Seeking to improve the football ecosystem in the country

“We feel the ISL is a good initiative started by the AIFF and IMG-Reliance, and we wanted to get on board. It connects well with the Tatas getting into sports, connects well with the Tatas being in football, connects with Jamshedpur being the home stadium. Probably we are the only team in the tournament with our own stadium and an infrastructure that is the best in Indian football,” says Sunil Bhaskaran, vice-president (Corporate Services), Tata Steel.

Sunil Bhaskaran... “The Tata Group has decided that football is the sport we want to get in and Tata Steel is just anchoring the decision.”

The criticisms so often levelled against the flamboyant Indian Super League franchises are that they exist primarily in the corporate boardrooms and hardly conform to the structure that defines successful football clubs across the world. The Jamshedpur Football Club wants to change this perceived notion. The new ISL franchise has years of experience in working at grass-roots level and building its own infrastructure in Jamshedpur over the last three decades.

Sunil Bhaskaran, vice-president (Corporate Services), Tata Steel, talks of the values and beliefs that prompted the Tata Group to step into competitive football. Speaking to Sportstar, he says that after having produced more than 150 players, who played for the country after graduating from the Tata Football Academy (TFA), the Tata Group now looks to further develop the ecosystem of the sport by presenting the right platform for professional excellence.

Question: The name Tata has been involved with the development of sports for decades. What made you join the ISL?

Answer: The decision was made by the Tata Group, and what better place to implement it than Jamshedpur. The Tata Group has decided that football is the sport we want to get in and Tata Steel is just anchoring the decision. There are two points to note here. First is the history and the connect between Tata Steel and football. Over 30 years ago, we set up the Tata Football Academy with the idea of providing the best of technical expertise to help Indian talent grow in tune with the best of modern football. That was 1987, and we did not think of creating any downstream, as our objective primarily was to help Indian football with the infusion of talent.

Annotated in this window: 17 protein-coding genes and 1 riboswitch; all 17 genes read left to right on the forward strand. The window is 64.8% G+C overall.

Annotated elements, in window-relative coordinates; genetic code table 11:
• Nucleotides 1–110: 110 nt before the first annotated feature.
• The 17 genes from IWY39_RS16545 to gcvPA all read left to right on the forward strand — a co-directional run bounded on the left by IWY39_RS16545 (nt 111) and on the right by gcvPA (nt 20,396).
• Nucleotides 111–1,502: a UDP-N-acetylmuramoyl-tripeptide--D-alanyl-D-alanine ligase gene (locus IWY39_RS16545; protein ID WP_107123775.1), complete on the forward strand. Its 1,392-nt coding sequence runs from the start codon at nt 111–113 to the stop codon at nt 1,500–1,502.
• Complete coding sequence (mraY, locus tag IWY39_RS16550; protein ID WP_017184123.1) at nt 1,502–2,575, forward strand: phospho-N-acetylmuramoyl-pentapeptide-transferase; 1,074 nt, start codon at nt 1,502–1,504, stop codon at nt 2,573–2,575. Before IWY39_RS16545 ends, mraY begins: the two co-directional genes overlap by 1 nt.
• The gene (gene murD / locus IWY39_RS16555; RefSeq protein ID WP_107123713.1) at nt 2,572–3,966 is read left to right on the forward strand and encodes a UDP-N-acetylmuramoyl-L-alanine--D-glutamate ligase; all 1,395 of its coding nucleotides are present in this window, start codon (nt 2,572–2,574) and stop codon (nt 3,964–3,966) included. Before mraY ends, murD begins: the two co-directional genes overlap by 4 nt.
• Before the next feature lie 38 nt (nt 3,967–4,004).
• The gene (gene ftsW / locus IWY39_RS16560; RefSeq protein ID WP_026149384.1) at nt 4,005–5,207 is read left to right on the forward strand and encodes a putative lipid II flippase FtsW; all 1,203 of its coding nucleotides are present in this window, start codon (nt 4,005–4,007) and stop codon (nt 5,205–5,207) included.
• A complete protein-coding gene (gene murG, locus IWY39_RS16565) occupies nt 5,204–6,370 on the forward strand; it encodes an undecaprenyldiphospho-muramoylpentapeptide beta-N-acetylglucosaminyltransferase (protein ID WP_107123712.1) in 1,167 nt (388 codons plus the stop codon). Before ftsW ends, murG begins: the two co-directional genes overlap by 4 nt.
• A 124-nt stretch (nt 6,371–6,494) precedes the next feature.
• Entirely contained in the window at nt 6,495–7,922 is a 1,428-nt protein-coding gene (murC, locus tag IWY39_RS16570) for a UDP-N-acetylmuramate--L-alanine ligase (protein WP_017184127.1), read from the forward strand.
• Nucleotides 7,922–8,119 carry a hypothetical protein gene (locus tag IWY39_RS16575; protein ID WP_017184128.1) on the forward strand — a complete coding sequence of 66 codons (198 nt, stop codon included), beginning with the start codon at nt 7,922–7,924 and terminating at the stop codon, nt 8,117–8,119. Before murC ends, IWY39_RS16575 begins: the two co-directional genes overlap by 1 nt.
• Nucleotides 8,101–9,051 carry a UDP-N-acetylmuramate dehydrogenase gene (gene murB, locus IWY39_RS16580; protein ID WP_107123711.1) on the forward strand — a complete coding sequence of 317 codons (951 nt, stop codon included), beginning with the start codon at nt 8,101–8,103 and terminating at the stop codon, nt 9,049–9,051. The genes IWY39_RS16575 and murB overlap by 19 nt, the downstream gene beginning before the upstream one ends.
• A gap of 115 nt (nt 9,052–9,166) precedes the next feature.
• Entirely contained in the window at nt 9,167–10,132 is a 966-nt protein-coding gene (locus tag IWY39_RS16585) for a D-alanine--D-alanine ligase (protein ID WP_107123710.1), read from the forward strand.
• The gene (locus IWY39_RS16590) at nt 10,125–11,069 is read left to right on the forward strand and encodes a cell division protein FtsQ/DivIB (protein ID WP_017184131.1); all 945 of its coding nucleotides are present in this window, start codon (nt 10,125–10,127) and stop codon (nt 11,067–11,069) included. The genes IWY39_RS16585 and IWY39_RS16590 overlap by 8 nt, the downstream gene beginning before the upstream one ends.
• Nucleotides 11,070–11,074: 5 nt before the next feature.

Statistics show that out of the 200-odd football players passing out of the academy, around 150 have represented the country with many of the names captaining the national side. I do not think there is any other ‘cradle of football’ that can boast of such excellence. That is one, while the other is the Super Soccer in the mid-1980s when Tata Steel tried to bring the best of international clubs to India. The idea was to bring the best of football to the Indian audiences, and also make them (international clubs) play with the Indian team. Our connection mainly has been with grass-roots football, but now our efforts are to take the overall ecosystem of the sport to a higher level.

How does the ISL fit into your objective?

We feel the ISL is a good initiative started by the AIFF and IMG-Reliance, and we wanted to get on board. As I said, it connects well with the Tatas getting into sports, connects well with the Tatas being in football, connects with Jamshedpur being the home stadium. Probably we are the only team in the tournament with our own stadium and an infrastructure that is the best in Indian football.

We have seen the impact the League can make in taking the overall ecosystem of football to a higher level. If the ecosystem moves up, there is a pull created at the grass-roots level, giving the new generation of footballers more commercial reason to get into the sport.

There must be a compelling reason that has brought the Tatas into competitive football — something from which it has stayed away for quite some time.

Yes, we feel that we can make a difference in football, a sport that is very popular in India. We feel the ISL is a concerted move to take football to another level in terms of professionalism. We feel the League has been planned, structured and directed towards all good things in Indian football, so we thought of being a part of this. I am sure this will also lead to the development of grass-roots football and help in bringing some good sport to the Indian fans.

Was it only the promise of a high level of professionalism that prompted you to choose the ISL over the I-League?